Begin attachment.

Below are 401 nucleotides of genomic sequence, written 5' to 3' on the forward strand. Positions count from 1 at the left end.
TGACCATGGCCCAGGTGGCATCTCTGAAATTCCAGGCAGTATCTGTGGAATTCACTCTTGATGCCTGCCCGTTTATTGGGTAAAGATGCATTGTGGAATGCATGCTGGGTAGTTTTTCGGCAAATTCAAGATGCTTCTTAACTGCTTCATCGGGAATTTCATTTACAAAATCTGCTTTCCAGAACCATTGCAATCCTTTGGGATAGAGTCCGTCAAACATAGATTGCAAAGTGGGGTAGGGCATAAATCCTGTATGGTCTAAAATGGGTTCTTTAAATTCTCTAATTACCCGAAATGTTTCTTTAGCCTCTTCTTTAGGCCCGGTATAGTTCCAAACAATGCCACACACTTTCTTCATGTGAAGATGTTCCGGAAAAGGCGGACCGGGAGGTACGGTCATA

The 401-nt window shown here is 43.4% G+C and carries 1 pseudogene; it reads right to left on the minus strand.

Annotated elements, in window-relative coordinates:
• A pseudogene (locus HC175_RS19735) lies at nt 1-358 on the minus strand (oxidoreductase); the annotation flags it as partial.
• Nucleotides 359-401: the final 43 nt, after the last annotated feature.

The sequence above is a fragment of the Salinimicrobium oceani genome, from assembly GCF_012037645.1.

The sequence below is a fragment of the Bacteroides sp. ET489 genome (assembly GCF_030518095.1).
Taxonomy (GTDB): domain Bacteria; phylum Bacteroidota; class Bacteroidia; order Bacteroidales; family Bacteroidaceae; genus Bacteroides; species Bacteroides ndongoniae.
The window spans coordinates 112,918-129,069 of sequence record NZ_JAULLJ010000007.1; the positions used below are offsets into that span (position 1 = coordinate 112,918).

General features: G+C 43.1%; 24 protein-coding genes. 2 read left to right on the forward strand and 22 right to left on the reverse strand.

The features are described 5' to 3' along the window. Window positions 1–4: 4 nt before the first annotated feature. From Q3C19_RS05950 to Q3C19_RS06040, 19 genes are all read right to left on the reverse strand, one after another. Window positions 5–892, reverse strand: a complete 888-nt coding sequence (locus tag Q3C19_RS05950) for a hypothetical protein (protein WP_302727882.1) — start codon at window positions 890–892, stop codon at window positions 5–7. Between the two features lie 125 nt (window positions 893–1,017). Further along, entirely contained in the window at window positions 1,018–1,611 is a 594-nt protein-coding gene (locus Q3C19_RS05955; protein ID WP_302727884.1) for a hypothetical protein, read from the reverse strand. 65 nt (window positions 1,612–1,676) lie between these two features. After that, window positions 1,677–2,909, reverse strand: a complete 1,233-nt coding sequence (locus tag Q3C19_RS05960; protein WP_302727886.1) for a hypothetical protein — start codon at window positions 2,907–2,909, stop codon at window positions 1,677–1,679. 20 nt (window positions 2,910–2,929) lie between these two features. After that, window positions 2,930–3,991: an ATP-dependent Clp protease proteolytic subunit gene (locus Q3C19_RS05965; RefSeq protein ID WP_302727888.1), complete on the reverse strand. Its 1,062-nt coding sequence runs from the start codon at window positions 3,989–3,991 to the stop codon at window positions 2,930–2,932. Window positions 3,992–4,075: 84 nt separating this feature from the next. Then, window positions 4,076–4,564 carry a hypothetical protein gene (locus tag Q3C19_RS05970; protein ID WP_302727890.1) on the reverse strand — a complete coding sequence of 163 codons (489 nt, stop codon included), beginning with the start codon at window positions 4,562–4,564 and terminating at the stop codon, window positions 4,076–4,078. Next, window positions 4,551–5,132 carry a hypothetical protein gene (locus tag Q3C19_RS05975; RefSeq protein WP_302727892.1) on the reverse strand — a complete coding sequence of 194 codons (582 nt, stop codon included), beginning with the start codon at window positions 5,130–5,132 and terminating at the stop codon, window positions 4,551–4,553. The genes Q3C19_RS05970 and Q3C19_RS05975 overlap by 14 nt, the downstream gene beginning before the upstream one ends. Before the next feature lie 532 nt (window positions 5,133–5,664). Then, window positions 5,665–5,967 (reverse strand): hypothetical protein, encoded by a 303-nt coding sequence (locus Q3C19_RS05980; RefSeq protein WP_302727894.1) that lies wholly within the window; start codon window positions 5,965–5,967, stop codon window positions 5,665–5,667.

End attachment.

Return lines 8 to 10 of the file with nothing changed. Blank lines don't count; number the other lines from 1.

The sequence below is a fragment of the Bacteroides sp. ET489 genome (assembly GCF_030518095.1).
Taxonomy (GTDB): domain Bacteria; phylum Bacteroidota; class Bacteroidia; order Bacteroidales; family Bacteroidaceae; genus Bacteroides; species Bacteroides ndongoniae.
The window spans coordinates 112,918-129,069 of sequence record NZ_JAULLJ010000007.1; the positions used below are offsets into that span (position 1 = coordinate 112,918).